Ohio’s State Park system stands as a living testament to decades of unwavering commitment to safe, family-friendly fun, free-spirited exploration, and the boundless beauty that nature has to offer. Established in 1949, Ohio State Parks have been a recreation destination, offering free entrance, a wide array of outdoor adventures, and diverse overnight lodging experiences that include campgrounds, cabins, and lodges. In the mid-1960s, a $100-million state parks development program was launched, marking the groundbreaking for lodges like Burr Oak and Hueston Woods. Ohio’s investment in state parks continues through projects like the newest lodge at the iconic Hocking Hills State Park and the upcoming Great Council State Park. Ohio’s recreational user experience has been further enhanced through the safety programs, boating infrastructure improvements, and enforcement activities of the Division of Watercraft. Known today as the Division of Parks and Watercraft, the agency is experiencing record use of enthusiasts traversing our state parks and boating on Ohio’s amazing waterways.

Division of Oil and Gas Resources Management 
The Division of Oil and Gas has been protecting public health, safety, and the environment and assuring the conservation of Ohio’s oil and gas resources for over 58 years. From the Morrow County drilling boom in the 1960s to the Marcellus/Utica Shale drilling activity occurring present day, the division has overseen the orderly and efficient development of Ohio’s oil and gas reserves. Today, Ohio ranks seventh of the states in natural gas production. Since the division’s inception, the scope of its authority has expanded beyond well permitting and inspection to include orphan well plugging, underground injection control, seismicity, emergency response, and waste management from oil and gas operations.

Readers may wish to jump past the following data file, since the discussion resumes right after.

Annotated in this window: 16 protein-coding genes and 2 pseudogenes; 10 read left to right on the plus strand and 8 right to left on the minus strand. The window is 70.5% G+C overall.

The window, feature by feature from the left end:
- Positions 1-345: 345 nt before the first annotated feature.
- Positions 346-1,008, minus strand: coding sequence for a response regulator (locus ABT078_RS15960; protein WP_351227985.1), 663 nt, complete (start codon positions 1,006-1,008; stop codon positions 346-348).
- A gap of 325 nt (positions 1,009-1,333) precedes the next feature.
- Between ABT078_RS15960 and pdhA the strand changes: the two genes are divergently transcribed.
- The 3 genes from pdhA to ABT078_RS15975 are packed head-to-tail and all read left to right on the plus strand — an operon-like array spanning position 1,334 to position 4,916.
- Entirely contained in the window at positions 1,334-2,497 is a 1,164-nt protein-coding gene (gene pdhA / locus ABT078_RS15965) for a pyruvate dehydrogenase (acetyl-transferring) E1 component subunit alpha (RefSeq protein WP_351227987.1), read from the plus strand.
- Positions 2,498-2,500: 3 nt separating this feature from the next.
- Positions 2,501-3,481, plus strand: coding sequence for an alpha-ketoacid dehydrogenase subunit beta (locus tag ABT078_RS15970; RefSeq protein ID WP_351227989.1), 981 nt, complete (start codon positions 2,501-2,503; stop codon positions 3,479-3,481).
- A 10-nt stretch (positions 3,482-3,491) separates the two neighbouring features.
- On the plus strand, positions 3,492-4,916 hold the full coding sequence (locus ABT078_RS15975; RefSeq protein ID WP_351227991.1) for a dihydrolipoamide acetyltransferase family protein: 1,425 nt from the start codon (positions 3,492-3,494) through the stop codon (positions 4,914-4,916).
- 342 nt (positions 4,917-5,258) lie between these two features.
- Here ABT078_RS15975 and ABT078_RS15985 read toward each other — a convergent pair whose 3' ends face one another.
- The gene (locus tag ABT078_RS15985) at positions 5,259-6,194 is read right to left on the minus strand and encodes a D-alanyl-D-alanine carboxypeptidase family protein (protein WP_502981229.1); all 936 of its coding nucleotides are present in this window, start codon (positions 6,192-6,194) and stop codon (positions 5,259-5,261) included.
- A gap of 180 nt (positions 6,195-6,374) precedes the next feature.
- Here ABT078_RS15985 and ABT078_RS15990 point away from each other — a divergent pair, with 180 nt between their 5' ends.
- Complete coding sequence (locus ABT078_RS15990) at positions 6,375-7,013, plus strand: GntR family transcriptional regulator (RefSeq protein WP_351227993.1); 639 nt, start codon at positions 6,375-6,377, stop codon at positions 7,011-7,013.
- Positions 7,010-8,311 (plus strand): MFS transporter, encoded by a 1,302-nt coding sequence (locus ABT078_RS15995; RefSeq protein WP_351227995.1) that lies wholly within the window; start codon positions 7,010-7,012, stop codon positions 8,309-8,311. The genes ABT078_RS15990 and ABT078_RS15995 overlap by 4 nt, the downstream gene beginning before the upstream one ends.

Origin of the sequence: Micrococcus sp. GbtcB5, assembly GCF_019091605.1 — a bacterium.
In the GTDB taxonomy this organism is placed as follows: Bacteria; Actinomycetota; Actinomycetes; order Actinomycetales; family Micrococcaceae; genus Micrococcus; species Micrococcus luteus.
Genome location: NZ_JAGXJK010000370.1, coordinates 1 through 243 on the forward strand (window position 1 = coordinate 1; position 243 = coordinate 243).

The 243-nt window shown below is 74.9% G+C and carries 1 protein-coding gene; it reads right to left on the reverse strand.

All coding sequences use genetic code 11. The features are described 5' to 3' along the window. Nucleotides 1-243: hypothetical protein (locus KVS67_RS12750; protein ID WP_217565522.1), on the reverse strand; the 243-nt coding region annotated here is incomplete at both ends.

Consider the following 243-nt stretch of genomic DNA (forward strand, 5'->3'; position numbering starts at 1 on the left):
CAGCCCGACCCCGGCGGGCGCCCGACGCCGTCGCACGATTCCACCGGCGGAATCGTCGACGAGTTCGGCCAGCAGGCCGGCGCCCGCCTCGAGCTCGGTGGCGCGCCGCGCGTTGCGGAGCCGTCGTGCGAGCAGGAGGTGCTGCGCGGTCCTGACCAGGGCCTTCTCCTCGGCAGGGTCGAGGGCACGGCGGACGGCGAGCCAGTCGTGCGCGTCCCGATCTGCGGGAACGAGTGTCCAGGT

Division of Natural Areas and Preserves
For nearly 50 years, the Division of Natural Areas and Preserves has been protecting Ohio’s most unique, endangered, and beautiful habitats and rare native species. A system of 145 state nature preserves, numerous natural areas, and 15 scenic rivers protects significant native aquatic and terrestrial features of Ohio. The division’s scenic rivers and preserves programs have inspired similar programs in other U.S. states.

Office of Coastal Management
The Office of Coastal Management Program was federally approved by the National Oceanic and Atmospheric Administration (NOAA) in 1997 and created to provide financial and technical assistance, resource protection, education, research, stewardship, and outreach services to fulfill its mission to protect and manage Ohio’s Lake Erie coastal resources. In addition, the office also manages the Old Woman Creek National Estuarine Research Reserve, which was designated by NOAA in 1980.  In partnership with NOAA and the USFWS, the office has managed 50 state and federal coastal land conservation grants to acquire, preserve, and protect more than 25,740 acres of critical coastal habitat along the Ohio Lake Erie coastline.

Division of Engineering